Inspiration After the Storm

Sometimes big inspirations follow small storms of frustration. I don’t like storms. I like candy. And rewards. And that feeling of pride experienced after I figure something out. I don’t experience that feeling as often as I’d like to.  It’s not that I can’t figure things out. Sometimes I simply insist on getting in my own way.

Case in point:  Google+ offers a collection of technological tools that allow us to conference with others and utilize programs that provide us with the means to work on multiple projects at the same time in separate cities …. even when I’m at home wearing bunny slippers. There’s a problem here, though, called a “learning curve.”  

Like most people, I like things fast.   I don’t mind hard work; I just want to hurry up and get it done so I can rapidly move onto other things.  I want it done yesterday.  And I know  this is not the most efficient use of time.  Fast is good for sports cars, relay races, and typing classes.  Fast often complicates matters when we are working on coming to consensus, building relationships, and …. unfortunately … learning new things.  Fast is especially difficult when we lack the knowledge to effectively maneuver the tools.

Yesterday, I could not sync the calendar on my new iPad with the calendar  on my laptop.  I’ve done it before. I set aside time in my schedule to figure it out.  Twenty minutes.  Then I postponed an editing project until tomorrow.  I told the dog I’d walk her later.  I ate a big bag of M&Ms.  Although there were many on-line tutorials, support documents, and instructional videos on the Internet that could walk me through the steps I needed to learn how to use the tools, I wasted twenty minutes and six hours trying to figure out how to do it myself.  I allowed frustration to become obsession.  I refused to do what I knew was the right thing to do.  I refused to allow myself time to learn and commit to the work of learning.  I wanted to do it my way.  Now.  And I could not figure it out by myself.  I hate the Internet.

I finally gave up.

When I feel myself drowning in frustration, YouTube is my default refuge.  I found an exuberant celebration of music created by the folks at T-Mobile: a flash mob welcoming passengers to Heathrow Airport in London.  Pure magic.  And I wondered, as I watched them sing, “That must have taken hours of practice.”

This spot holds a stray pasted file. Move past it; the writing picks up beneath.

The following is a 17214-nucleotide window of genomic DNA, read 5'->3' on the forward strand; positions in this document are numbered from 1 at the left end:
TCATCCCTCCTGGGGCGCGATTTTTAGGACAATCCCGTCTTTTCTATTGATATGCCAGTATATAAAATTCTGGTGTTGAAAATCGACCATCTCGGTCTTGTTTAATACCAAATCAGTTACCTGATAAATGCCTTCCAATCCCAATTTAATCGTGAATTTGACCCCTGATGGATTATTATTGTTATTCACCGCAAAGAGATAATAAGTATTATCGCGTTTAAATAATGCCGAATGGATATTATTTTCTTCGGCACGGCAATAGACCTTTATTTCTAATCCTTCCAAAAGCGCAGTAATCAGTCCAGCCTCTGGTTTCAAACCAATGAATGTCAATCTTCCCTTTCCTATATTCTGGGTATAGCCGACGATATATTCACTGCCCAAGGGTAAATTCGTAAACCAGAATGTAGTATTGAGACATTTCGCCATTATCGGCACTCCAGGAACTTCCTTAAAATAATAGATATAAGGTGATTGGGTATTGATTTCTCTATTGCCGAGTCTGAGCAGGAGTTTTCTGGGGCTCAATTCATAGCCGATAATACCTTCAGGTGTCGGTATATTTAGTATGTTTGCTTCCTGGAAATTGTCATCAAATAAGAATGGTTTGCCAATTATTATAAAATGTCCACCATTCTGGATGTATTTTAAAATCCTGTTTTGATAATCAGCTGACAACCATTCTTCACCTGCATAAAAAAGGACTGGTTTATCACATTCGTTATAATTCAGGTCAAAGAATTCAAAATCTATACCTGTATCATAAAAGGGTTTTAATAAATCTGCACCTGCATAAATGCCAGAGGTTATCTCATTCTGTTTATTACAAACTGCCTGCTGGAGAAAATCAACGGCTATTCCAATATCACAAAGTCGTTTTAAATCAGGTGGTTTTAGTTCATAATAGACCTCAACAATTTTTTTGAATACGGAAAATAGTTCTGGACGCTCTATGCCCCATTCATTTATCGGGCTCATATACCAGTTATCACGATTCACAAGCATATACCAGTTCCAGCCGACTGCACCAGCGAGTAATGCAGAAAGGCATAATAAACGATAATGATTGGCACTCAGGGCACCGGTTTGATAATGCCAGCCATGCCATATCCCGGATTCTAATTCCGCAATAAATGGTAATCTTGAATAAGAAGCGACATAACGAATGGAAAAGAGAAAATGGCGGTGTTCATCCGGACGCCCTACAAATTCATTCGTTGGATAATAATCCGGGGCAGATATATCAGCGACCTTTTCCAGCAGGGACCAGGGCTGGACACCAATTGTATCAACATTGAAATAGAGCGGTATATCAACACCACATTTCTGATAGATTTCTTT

Lightning bolt.  It took work.  And  it took time.  Lots of it.

I meadnered over to Pinterest to look for an inspirational affirmation that could replace the “I am a loser and will never learn anything again” tape in my head. The first encouraging quotation I saw on Pinterest was enough, “Let’s not try to figure everything out all at once.”

In her book, Tell Your Time, Amy Lynn Andrews explains why our goals often go unmet.  She states, “We don’t like to wait,” and “We don’t like to work.”  She insists that waiting and work require patience and sacrifice.  I get the “work” piece of the puzzle; I’m a hard worker.  But wait?  Not so much.  It appears that I sometimes prefer running fast in no direction than walking slowly to learn the process.  And, like a finely tuned sports car, we need both gears (patience and sacrifice) for the machine to work.

Rather than taking advantage of the learning tools available to me and investing the time to learn how to use the tools, I wasted hours trying to figure it out myself.  Amy adds, “It is difficult to keep the final goal in mind when the need for patience and sacrifice stares us in the face.  Our problem is not so much a conscious choice to abandon our goal but an unconscious aversion to waiting or working.”


But there’s also a third piece here … and it’s related to trust and belief in a Higher Source.  If I believe that my thoughts and perceptions contribute to my present choices and circumstances, then it is also up to me to trust that, as I learn, Divine direction will bring the information as I need it at the perfect time.  And, once again, I learn to … wait.  It is in the waiting, in the learning, in the prayerful reflection, in the trusting and believing … coupled with the work that the answers and the next step become clear. When we commit to both the work and the wait, we firmly place our faith and our feet on the track which leads to fulfillment.

Dreams do come true.  And calendars do sync.  If I’m willing to wait.  And learn. And work.  And believe.

What is your dream?  

If you had a “vision board” that contained words and pictures that reflected your goals and aspirations, what would it look like?

Check out these tips to create your own vision board.

Having trouble articulating your dream? Read “What’s Your Dream?” and consider these tips to transform your dream into reality.

On March 21, 2013, posted in: Blog by
2 Responses to Inspiration After the Storm
  1. You are sooo meant to be doing what you are doing. How well written and you captured my thoughts perfectly. I too hate technology and have to remind myself it is a two edged sword and learn to appreciate the good with the bad. Then I realize if I didn’t endure the frustration of learning new stuff I would still be riding in a covered wagon!!!!

    • If veterinarians can embed microchips under the skins of our pets with their home address and phone number information, why can’t we eat something that embeds technology info into us? I think M&Ms would be the perfect device for storing the information … as long as the information stays put within us so we can remember it forever! Thanks for the kind comment, Jane. 🙂

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